SRA Price Transparency Rules – What you need to know

Pricing spelt out in cubes

The Solicitors Regulatory Authority’ (SRA) Price Transparency Rules are set to come into effect in early December 2018. They provide a major change to how law firms must publicise their prices for certain services which they offer to clients and general consumers. This is part of key changes the SRA are carrying out as part of their Looking to the Future programme.

Who are the Price Transparency Rules intended for?

These are intended for law firms who are required to publish information on the prices and the services which they offer to consumers under Rule 1 of the SRA Transparency Rules. Those firms that are not obligated to provide a transparent pricing list may still find the Price Transparency Rules useful.

What are the aims of the new Price Transparency Rules?

The new Price Transparency Rules aim to ensure that before making certain choices regarding legal representation, consumers will be provided with pricing information, to allow them to make the most informed decisions regarding which legal services provider they choose. The aim is that by providing clear pricing details, consumer misunderstandings later in a transaction will be avoided, as a result of transparent information being provided from the onset.

Who will be affected by the new Price Transparency Rules?

All regulated law firms and, subject to LSB approval, all individual freelance solicitors who publish certain legal services will be required to publish pricing information regarding the legal services they provide to consumers.

Which legal services will require published pricing information?

1. Services for members of the public:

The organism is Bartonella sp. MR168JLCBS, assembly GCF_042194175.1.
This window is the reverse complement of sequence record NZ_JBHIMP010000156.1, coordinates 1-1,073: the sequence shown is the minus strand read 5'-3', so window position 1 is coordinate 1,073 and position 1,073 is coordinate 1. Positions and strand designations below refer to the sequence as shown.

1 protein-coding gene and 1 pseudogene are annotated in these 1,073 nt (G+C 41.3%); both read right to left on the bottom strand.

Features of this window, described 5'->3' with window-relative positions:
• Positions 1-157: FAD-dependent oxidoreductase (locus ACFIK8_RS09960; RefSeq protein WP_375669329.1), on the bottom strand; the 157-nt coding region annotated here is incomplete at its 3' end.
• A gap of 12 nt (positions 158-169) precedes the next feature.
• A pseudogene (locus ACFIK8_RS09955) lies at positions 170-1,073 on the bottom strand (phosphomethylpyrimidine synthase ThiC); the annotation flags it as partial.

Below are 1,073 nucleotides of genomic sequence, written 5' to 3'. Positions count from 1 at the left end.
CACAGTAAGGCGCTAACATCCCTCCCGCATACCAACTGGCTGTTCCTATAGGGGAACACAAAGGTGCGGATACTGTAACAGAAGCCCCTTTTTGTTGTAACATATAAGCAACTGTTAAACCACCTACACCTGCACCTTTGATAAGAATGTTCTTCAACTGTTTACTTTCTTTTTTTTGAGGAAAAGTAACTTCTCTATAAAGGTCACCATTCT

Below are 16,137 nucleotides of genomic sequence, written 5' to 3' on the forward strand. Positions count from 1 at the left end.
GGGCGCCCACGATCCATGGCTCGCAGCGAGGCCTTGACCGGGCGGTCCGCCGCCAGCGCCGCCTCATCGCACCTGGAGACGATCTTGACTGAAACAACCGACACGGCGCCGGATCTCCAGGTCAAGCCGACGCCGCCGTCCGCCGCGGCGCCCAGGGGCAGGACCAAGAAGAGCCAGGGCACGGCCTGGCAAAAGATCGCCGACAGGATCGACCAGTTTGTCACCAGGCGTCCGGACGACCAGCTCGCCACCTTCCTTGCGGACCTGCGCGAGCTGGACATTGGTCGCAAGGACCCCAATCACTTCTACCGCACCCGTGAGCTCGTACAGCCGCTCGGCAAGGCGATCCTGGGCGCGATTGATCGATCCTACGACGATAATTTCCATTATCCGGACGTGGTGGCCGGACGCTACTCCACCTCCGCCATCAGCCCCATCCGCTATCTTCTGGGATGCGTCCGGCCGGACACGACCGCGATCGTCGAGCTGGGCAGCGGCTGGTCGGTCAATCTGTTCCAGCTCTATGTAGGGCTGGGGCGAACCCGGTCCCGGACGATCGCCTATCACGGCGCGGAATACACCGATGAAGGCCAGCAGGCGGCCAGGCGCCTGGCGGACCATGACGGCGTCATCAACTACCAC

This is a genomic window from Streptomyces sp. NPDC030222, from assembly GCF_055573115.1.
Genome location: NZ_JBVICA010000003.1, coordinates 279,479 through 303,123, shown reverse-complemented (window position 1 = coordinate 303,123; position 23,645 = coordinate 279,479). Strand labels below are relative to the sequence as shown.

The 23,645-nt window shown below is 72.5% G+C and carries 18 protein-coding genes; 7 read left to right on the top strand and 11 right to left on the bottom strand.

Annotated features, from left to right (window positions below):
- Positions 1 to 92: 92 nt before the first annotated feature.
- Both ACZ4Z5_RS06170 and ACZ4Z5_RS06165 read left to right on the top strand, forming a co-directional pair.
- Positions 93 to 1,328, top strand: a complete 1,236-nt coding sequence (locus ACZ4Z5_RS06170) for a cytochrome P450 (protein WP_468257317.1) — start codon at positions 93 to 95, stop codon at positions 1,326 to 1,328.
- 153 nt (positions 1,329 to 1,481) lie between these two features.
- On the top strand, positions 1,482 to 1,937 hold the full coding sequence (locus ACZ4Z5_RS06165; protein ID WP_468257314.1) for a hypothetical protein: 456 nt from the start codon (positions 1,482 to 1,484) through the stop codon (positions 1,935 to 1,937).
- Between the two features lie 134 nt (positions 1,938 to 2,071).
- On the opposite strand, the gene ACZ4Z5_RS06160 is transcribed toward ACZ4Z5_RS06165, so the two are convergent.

• Residential conveyancing
    • Freehold sales
    • Freehold purchases
    • Leasehold sales
    • Leasehold purchases
    • Mortgages
    • Re-mortgages
  • Probate – uncontested cases where all assets are in the UK
  • Motoring offences – summary only offences
  • Employment tribunals – for claims of unfair or wrong dismissal
  • Immigration – excluding applications for asylum

2. Services for small businesses

  • Debt recovery for up to £100,000
  • Employment tribunals – defending claims for unfair or wrongful dismissal
  • Licensing applications for business premises – both new or varying existing licenses

What types of price information is required to be published?

  • Pricing
  • A list of services that are included in the price
  • Services which are not included in the price which a consumer might reasonably expect to be included
  • Details of the experience and qualifications of the law firm representatives who will provide the service
  • Typical timescales
  • Key stages of the process

Where must the information be published?

If you have a website:

This must be published in a prominent location on the law firm’s website, and it must be easily accessible and easy for website visitors to find.

If you don’t have a website:

The pricing information must be readily available on request in an easy to read format. Consumers should not be required to provide detailed personal information before they have received the pricing transparency information.

Are the Price Transparency Rules comprehensive?

No, these are simply the minimum requirements and show only the minimum price and service requirements that law firms must provide to consumers. The SRA highlights that these are the minimum requirements, law firms should provide any additional pricing information which would help the consumer to understand the services and the related service costs

What is included in the minimum mandatory requirements?

  • Information must be provided in a prominent place and must be as clear, accurate and understandable as possible for the consumer
  • There must be a clear guidance of what exactly is included in the displayed price
  • The price must state if it includes VAT
  • If a range of prices is published, then a basis for the charges must be set, and this should include all hourly rates or other factors which are considered in determining the final price.
  • If different delivery of services incurs different charges, then this must be made clear to the consumer. For example, face-to-face, vis-à-vis online services
  • If an online quote generator is used, the results must be displayed to the consumer directly without the need for any additional contact, for example a call to discuss the quote – note that if using an online price generator, you are required to be compliant with any relevant data protection legislation which applies to consumer information.

What is not included in the Price Transparency Rules?